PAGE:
The royal wedding is just around the bend, and if you’re not all caught up in it yet, you’re one of the few stateside who has escaped the excitement about Meghan Markle and Prince Harry. If you’ll be tuning in to watch the royal wedding, why not do so over some tea? Though you could absolutely wake up at 4 a.m. (on the East Coast) to watch the pre-wedding festivities, you could also wait until the more civilized hour of 3pm or so, when some stations will be running replays and highlights of the main event. Late-afternoon is, after all, when well-heeled British people traditionally take their afternoon tea. It’s a wonderful custom dating to the 1830s.
Anna Maria Russell, Duchess of Bedford, got peckish between lunch and the dreadfully late dinner hour of 7:30. As the tale goes, she would order snacks and tea to her chambers. And thank goodness for the Duchess, who began to invite her friends to join her, cementing a new social trend.
Pro tip if you’re trying to be British about your tea habits: Do bring your best manners, and avoid clunking about as you sip tea and eat snacks. Just don’t call it “high tea,” a reference to working classes who sat at high tables during afternoon tea. (The fancy folk, ironically, sat nearer the earth.) Simply call it “afternoon tea,” and there’s no need to have your pinky out, either. Among those who work for a living, “tea” is now shorthand for “supper.” That tends to come with a big mug of strong, milky, sweet tea.
Do, though, consider snacks. The ideal tea setup has a few savory things, such as the cucumber sandwiches above, as well as sweet options. You’re just trying to curb people’s appetites until supper, after all. Little crustless sandwiches, just as these gorgeous options with salmon mousse, are great to have. But you could also serve this knockout lemon chiffon cake, a tip of the hat to the lemon-elderflower wedding cake on tap for this weekend.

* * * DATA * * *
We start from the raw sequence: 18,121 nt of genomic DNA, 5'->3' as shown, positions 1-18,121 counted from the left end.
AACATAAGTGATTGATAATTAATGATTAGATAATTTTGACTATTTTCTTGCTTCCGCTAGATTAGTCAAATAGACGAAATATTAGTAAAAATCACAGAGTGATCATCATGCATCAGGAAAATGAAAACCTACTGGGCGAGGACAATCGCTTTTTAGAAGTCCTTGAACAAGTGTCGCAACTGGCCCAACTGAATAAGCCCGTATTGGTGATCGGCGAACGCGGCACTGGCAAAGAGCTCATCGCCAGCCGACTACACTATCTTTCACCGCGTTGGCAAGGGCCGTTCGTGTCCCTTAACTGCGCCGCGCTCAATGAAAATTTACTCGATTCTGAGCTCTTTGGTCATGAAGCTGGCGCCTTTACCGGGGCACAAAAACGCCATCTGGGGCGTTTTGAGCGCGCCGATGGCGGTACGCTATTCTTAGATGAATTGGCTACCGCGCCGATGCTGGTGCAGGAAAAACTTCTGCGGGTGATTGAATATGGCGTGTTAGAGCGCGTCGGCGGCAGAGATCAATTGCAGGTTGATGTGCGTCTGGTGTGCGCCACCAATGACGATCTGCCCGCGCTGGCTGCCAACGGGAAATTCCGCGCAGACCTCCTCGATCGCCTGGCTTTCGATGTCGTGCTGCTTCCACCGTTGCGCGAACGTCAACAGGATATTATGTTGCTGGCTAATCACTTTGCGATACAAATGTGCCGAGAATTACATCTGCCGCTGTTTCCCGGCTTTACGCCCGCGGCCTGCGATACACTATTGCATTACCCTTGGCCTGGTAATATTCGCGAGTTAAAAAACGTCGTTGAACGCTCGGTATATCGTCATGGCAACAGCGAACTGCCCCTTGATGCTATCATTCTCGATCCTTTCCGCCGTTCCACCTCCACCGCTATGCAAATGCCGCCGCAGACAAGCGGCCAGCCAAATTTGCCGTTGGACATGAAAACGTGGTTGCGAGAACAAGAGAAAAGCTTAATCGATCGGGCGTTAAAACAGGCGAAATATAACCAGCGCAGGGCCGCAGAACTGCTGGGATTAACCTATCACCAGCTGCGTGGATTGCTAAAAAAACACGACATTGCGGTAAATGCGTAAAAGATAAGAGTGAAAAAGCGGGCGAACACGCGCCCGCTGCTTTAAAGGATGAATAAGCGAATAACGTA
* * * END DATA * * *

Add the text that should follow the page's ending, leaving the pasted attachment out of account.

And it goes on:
Do be sure to have high-quality tea. Though you could get away with PG Tips in a pinch, it’s comforting to have an excellent option to pour. We are the exclusive carriers of Fortnum & Mason, which has served the royal houses of England for 300 years, and sell their tea commemorating royal weddings, in fact.
Hear “tea,” and immediately the word “scone” follows. Afternoon tea commonly comes alongside scones with jam and clotted cream in the United Kingdom, and although you don’t have to hunt down clotted cream, butter and good jam are a very nice touch.
How delightful is it that Mexico’s wedding cookies are Russia’s tea cakes? Ground almonds spiked with cinnamon comprise these beautiful treats. Just roll them in confectioners sugar before giving them a place of honor on the tea tray. They’re buttery, aromatic, and just the thing to munch on as you watch the royal events unfold.